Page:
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Study: Mass Killings, Shootings 'Contagious'

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FILE - Mourners at the National Cathedral in Washington.embrace at a vigil for victims of the shootings at Sandy Hook Elementary School in Newtown, Conn., Dec. 12, 2013.

FILE - Mourners at the National Cathedral in Washington.embrace at a vigil for victims of the shootings at Sandy Hook Elementary School in Newtown, Conn., Dec. 12, 2013.

A study by U.S. scientists has found that media reports of mass killings and school shootings increase the incidence of similar events.

A report published Thursday in the journal PLOS One finds events of mass violence spread "contagiously," and that 20 to 30 percent of such killings appear to be the result of "infection."

The contagion period lasts about 13 days, researchers found.

Under this model, for every three mass killings, an average of one more happens. And for every four or five school shootings — including those with no fatalities — another shooting takes place.

But the study found the risk of a copycat shooting was temporary and appeared to fade after the two-week mark.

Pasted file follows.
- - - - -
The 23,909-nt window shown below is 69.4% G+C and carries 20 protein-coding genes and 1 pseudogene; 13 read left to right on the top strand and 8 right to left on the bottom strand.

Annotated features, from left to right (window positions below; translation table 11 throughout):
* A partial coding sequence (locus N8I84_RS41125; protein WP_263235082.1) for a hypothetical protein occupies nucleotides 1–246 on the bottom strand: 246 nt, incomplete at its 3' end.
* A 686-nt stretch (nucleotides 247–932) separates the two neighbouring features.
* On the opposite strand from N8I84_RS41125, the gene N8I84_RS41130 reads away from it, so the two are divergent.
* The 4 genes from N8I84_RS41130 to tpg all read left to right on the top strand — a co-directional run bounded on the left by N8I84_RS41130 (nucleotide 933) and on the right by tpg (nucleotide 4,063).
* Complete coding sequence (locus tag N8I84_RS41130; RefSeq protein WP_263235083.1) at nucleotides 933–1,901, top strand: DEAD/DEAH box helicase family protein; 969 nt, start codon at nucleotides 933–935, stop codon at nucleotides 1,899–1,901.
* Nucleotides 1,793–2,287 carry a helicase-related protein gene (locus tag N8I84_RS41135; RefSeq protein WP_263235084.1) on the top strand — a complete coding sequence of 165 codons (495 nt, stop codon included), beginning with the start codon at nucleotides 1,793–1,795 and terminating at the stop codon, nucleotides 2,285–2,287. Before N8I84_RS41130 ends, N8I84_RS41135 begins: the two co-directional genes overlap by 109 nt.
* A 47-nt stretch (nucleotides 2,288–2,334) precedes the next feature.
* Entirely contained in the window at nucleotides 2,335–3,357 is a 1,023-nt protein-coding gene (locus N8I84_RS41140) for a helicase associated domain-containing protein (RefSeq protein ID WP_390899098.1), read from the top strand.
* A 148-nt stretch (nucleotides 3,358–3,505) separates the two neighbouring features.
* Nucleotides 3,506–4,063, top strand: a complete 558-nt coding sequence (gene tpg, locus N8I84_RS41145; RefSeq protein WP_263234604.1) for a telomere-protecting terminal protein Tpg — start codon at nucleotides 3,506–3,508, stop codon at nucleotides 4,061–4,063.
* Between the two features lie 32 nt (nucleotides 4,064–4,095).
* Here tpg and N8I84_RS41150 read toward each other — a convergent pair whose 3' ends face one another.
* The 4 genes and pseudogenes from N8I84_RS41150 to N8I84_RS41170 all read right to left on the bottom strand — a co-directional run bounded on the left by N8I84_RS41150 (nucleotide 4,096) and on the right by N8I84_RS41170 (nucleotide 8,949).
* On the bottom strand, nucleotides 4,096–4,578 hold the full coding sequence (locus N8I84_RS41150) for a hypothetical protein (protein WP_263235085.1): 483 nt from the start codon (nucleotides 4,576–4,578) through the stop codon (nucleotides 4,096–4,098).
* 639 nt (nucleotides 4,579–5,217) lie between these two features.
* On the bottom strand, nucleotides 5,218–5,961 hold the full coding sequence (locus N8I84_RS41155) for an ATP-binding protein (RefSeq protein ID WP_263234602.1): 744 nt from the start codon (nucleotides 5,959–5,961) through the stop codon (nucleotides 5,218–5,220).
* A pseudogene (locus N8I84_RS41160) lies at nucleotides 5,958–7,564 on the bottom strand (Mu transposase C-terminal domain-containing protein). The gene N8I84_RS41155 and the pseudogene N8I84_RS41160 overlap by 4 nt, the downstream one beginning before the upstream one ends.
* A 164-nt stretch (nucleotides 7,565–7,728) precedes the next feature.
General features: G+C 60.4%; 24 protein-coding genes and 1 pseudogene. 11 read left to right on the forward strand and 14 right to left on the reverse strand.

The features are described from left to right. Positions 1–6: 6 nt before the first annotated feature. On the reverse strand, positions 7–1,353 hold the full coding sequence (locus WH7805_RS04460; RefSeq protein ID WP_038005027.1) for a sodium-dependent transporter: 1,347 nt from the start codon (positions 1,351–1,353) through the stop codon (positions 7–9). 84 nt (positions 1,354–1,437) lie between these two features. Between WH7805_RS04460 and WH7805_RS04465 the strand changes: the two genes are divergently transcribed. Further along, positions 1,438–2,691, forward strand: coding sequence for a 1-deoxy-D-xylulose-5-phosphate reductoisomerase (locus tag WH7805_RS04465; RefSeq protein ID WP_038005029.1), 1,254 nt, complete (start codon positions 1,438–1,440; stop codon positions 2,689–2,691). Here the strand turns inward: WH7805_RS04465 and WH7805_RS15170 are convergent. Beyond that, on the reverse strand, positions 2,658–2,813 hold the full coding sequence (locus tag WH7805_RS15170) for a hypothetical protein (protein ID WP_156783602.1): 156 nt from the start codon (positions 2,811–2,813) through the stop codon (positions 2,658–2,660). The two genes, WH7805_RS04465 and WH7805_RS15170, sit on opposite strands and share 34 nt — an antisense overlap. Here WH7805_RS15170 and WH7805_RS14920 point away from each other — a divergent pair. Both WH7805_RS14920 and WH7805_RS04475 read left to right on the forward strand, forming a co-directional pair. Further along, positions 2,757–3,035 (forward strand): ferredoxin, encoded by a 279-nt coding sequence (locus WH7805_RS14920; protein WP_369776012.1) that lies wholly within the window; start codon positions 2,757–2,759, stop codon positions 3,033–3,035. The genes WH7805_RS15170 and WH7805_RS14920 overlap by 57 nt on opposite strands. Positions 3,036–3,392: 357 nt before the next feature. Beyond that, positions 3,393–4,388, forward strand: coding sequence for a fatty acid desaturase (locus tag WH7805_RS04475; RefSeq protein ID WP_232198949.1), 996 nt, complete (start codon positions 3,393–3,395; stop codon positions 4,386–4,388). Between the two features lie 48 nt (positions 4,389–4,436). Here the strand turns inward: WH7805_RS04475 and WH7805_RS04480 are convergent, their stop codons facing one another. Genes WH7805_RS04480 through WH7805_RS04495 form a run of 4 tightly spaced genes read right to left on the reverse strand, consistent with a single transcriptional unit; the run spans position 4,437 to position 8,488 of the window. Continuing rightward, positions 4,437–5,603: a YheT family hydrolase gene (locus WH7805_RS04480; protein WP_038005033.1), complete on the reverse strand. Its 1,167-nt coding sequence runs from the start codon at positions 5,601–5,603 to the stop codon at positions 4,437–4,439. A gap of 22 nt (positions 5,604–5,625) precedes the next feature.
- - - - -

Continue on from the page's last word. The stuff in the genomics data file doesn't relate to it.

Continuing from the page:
The spread they found was not dependent on location, leading researchers to believe that national media coverage of a mass shooting might play a role. On average, mass shootings occur about once every two weeks in the United States, and school shootings happen about once a month, the study said.

Researchers also found that states with higher gun ownership were more likely to have mass killings and school shootings. States with tighter firearms laws had fewer mass shootings.

The report came after a widely publicized shooting at a black church in Charleston, South Carolina, where authorities said Dylann Roof, 21, admitted to killing nine African-Americans on June 17, including the Reverend Clementa Pinckney, a state senator.

Previous research has found that suicides can be contagious among young people, particularly when the details of the method used are publicized.

"The hallmark of contagion is observing patterns of many events that are bunched in time, rather than occurring randomly in time," said lead author Sherry Towers, research professor in the Arizona State University Simon A. Levin Mathematical, Computational and Modeling Sciences Center.

The study did not delve into the motives of the shootings.

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